The Art and Death of Joshua Compston
Author: Darren Coffield
Publisher: Troubador Publishing Ltd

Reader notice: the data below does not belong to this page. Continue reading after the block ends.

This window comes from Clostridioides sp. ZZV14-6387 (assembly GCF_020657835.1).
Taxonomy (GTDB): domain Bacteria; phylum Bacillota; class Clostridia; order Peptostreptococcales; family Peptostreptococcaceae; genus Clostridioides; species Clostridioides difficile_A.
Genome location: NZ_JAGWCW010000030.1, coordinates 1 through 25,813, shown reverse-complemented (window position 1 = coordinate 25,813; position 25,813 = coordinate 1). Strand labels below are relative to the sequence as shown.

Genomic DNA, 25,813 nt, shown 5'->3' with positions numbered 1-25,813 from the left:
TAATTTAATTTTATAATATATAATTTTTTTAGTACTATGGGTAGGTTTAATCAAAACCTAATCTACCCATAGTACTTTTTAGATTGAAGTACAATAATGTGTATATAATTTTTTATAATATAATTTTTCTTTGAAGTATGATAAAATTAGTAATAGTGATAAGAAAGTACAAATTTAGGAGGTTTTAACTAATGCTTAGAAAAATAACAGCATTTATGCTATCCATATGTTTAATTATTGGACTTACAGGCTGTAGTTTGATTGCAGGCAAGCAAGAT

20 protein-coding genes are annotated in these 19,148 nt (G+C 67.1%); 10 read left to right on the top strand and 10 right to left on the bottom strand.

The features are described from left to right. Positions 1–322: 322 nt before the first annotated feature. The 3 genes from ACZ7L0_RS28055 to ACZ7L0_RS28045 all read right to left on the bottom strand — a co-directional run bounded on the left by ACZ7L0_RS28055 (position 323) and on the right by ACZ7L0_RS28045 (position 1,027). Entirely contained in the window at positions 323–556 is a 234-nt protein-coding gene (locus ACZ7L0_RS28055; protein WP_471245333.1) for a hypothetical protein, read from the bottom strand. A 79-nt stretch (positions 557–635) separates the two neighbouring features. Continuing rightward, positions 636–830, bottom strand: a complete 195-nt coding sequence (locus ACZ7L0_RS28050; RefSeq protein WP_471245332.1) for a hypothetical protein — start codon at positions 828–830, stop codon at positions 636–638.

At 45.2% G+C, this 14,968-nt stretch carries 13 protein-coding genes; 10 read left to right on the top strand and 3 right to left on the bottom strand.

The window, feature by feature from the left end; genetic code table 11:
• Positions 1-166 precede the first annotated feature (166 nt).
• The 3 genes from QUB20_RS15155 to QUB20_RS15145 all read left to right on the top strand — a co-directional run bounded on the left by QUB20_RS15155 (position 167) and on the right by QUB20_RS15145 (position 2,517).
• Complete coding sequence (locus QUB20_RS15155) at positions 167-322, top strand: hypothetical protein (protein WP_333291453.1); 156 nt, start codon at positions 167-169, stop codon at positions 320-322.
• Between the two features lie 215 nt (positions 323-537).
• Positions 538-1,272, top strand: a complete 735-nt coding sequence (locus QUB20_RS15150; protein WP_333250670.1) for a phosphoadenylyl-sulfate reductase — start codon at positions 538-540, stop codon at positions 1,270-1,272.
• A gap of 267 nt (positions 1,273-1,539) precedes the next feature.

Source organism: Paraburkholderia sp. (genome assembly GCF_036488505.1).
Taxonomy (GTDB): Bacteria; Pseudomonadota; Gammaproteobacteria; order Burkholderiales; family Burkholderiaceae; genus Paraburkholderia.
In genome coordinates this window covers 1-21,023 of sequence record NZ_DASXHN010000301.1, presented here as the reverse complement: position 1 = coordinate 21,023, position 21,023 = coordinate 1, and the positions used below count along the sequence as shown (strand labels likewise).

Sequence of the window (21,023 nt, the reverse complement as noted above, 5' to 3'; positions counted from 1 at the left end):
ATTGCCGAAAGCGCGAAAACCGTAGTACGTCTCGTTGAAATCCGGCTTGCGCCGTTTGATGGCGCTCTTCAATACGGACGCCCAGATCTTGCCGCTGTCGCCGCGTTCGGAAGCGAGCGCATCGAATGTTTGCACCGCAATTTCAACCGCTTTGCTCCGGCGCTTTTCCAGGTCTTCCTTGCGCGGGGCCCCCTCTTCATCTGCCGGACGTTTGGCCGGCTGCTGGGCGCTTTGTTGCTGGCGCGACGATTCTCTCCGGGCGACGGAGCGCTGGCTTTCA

Joshua's gallery 'Factual Nonsense' was quite unlike any other. Called a 'crazy powerhouse of ideas' it was a kind of cultural think-tank located in the then run-down East End area known as Shoreditch, which would later become a cohesive and creative hub (since rebranded as 'Silicon Roundabout'). Joshua was the driving force that turned the area's fortune and reputation around. Under the auspices of his Factual Nonsense banner, he held some of the most important and influential public art events of the late 20th Century. The first of these was an anarchic swipe at the notion of a traditional village fete called 'A Fete Worse than Death', with some of the biggest but the still yet unknown stars of the art world, including Damien Hirst and Angus Fairhurst, famously dressed as clowns and produced the first spin paintings at the Fete (for sale for the princely sum of £1). Whilst Hirst's spin machine has, from lowly beginnings at the Fete, gone on to appear recently at the World Economic Forum, a billionaire's playground, creating spin paintings for rich oligarch's wives as entertainment, Joshua was to die alone, poverty stricken back in 1996 on the cusp of international fame. Never reaping the rewards that were to come from the economic upturn and Charles Saatchi's Sensation exhibition, his death was a marker for the beginning of an era of international fame and success for his contemporaries and the end of the 'classic' avant-garde. The list of the seventy or so names of people I have interviewed for the book over the past year reads like a who's who of the contemporary art world, with contributions from the likes of Jay Jopling, Damien Hirst, Sarah Lucas, Sam Taylor-Wood, Gary Hume, Gavin Turk, Maureen Paley and Sir Peter Blake. Although Joshua never achieved the recognition that he deserved in his lifetime, he was a pivotal figure in the London art scene during the early 1990's. Josh moved into Hoxton and opened a gallery there and started a veritable art movement, while the place was a neglected London backwater. His lasting legacy was to bring together a group of artists and gallerists and create what is now known as the YBA scene. The text is illustrated with previously unseen photographs, letters and extracts from Joshua's diaries, which give insight into his thought process as well as the deterioration of his mental state towards the end of his brief but eventful life.